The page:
A U.S. Federal Trade Commission study has found that the videogame industry's compliance with age ratings continues to lead the pack.
It's not "new" in the sense that this is something the FTC has been saying since 2008, but it will probably come as news to a lot of people who don't keep up with such things and simply assume that the videogame industry is the Great Satan, peddling filth to small children to pad its profit margins. The truth, however, is that the videogame industry continues to enjoy a higher rate of compliance with age ratings than any other entertainment industry.
In a "mystery shopper" program conducted between April and June of 2012, only 13 percent of unaccompanied shoppers aged 13 to 16 were able to buy M-rated videogames; that rate has held steady from 2010 but is still well ahead of the second-place finisher, the movie industry, which refused 24 percent of underage customers who attempted to buy a ticket for an R-rated film.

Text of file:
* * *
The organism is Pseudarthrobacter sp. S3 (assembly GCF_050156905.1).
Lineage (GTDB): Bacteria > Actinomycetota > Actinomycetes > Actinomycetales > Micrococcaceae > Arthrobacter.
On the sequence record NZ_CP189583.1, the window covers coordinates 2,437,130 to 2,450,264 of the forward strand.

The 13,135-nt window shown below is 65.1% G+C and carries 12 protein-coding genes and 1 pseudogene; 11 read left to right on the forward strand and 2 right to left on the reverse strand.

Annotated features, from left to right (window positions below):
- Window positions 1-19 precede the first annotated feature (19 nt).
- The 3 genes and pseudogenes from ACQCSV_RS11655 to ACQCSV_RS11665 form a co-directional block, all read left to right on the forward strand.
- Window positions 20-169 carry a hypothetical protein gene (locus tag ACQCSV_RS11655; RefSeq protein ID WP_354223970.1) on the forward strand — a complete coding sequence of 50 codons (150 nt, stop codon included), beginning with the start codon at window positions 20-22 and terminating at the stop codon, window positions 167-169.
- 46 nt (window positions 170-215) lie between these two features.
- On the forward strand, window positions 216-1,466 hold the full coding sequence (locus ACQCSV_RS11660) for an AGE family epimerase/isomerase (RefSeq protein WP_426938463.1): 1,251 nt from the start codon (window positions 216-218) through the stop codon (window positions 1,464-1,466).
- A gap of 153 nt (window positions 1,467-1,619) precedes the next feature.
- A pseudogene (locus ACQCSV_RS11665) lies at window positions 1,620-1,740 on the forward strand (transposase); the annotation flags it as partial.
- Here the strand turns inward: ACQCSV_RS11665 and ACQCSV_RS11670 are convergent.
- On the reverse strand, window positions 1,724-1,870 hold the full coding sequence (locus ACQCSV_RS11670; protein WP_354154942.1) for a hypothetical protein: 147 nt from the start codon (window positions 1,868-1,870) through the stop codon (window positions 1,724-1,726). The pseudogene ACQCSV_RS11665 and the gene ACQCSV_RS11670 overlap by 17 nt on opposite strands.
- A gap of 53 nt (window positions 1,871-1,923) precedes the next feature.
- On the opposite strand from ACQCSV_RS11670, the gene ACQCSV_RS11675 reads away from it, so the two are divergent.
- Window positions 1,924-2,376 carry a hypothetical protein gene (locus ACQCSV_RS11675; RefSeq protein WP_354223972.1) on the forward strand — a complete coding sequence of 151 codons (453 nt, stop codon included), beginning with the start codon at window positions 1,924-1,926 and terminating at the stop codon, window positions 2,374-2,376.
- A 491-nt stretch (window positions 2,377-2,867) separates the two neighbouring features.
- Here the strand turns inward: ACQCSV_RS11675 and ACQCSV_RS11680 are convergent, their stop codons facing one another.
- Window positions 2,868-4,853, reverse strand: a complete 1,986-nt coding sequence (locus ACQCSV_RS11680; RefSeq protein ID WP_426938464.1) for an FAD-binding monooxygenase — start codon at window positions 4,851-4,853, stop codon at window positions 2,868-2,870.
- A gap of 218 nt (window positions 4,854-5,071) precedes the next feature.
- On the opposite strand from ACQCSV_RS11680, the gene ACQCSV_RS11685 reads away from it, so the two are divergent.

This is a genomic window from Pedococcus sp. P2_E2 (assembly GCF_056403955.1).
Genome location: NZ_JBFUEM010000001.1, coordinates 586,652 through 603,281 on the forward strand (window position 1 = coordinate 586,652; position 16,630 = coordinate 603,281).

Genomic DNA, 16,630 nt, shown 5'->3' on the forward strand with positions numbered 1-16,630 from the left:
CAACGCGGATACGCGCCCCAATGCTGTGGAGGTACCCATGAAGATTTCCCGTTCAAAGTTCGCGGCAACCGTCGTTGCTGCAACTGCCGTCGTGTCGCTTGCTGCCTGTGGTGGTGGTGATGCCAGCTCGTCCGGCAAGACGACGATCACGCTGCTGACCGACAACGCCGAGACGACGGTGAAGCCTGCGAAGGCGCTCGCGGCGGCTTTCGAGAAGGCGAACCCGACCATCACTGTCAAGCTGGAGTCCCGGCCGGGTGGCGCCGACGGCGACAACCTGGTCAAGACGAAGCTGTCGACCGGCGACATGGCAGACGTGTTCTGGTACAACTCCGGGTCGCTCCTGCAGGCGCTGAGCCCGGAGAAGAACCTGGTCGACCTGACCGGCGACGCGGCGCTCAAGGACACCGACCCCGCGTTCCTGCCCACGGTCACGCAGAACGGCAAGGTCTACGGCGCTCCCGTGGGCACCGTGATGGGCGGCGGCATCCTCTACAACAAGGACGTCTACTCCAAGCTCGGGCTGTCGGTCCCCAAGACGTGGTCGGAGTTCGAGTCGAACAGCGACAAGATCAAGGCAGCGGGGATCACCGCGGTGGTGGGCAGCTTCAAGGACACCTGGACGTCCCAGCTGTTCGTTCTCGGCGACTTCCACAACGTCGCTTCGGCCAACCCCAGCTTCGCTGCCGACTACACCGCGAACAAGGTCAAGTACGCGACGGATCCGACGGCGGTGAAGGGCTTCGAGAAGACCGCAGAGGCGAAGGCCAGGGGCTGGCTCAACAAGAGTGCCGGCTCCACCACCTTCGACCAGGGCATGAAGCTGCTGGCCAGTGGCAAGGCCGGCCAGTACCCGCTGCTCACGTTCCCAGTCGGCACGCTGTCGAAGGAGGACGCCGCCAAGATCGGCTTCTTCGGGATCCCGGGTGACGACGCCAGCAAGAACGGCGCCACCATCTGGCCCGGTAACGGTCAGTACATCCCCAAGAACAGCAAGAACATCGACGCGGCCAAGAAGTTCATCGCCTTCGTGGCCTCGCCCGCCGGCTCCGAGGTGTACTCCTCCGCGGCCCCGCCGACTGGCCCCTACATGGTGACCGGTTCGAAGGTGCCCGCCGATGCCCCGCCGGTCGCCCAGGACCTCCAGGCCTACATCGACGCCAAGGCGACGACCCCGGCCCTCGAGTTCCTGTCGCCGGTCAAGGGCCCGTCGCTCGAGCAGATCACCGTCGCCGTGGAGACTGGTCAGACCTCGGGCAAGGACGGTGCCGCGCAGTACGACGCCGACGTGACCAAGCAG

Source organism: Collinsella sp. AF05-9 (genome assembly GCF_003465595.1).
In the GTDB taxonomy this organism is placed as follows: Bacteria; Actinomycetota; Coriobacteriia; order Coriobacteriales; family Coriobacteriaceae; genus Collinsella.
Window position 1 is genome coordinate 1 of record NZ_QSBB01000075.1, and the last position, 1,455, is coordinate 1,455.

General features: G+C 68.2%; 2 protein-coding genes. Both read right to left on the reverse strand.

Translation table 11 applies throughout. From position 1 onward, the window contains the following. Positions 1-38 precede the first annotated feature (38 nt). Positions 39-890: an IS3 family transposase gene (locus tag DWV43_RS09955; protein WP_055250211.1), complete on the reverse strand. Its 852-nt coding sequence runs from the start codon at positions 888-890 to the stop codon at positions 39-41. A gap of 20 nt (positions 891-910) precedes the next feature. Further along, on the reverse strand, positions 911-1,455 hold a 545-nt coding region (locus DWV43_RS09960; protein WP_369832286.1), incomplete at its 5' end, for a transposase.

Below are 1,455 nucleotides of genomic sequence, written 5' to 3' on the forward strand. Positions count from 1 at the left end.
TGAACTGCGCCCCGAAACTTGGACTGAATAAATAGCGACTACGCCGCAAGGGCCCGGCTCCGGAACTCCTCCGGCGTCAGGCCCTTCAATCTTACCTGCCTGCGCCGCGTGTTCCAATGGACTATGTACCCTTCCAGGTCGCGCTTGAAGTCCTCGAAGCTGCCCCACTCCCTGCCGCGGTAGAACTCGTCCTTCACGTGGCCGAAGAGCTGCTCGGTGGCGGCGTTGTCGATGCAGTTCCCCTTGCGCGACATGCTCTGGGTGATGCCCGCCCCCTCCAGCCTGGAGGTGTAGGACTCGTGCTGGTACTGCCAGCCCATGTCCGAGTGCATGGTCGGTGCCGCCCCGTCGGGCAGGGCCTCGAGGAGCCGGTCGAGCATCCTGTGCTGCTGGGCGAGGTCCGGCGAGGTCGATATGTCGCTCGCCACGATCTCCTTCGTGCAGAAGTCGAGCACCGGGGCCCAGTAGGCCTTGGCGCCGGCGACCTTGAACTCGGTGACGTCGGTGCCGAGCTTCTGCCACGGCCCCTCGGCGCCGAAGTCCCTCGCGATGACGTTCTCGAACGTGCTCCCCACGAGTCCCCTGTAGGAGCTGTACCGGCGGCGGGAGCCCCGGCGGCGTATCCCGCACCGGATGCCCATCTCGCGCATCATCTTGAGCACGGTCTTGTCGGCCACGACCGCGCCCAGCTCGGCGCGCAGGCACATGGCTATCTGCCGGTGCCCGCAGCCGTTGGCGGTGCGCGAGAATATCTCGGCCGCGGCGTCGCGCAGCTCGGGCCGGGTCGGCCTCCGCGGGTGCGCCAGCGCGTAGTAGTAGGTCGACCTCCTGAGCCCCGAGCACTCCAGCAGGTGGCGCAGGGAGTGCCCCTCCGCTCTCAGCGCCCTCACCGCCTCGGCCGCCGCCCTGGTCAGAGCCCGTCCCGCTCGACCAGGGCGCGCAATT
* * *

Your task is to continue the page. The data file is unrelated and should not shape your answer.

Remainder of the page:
Individual retailer ratings were generally quite solid, with the exception of Walmart, which allowed 25 percent of underage customers to purchase M-rated games; but GameStop, Kmart and Toys R Us all managed compliance ratings of 90 percent or better, and Target managed an unprecedented 100 percent rate of compliance. That mark is even more impressive, at least from a gamer's standpoint, in light of the fact that Target's performance in all other categories is mediocre at best, although it nonetheless showed significant improvement across the board.
The 2012 FTC study found that 30 percent of underage shoppers were able to purchase unrated or R-rated DVDs, and 47 percent were allowed to purchase music CDs with Parental Advisory Labels. Despite lagging well behind the videogame industry (and some wonkiness in the R-rated movie ticket category), the study revealed a significant improvement in age rating compliance among all entertainment industries. The numbers also lend credence to ESRB President Patricia Vance's warning last month that awareness and use of videogame age ratings may have peaked.
Source: Federal Trade Commission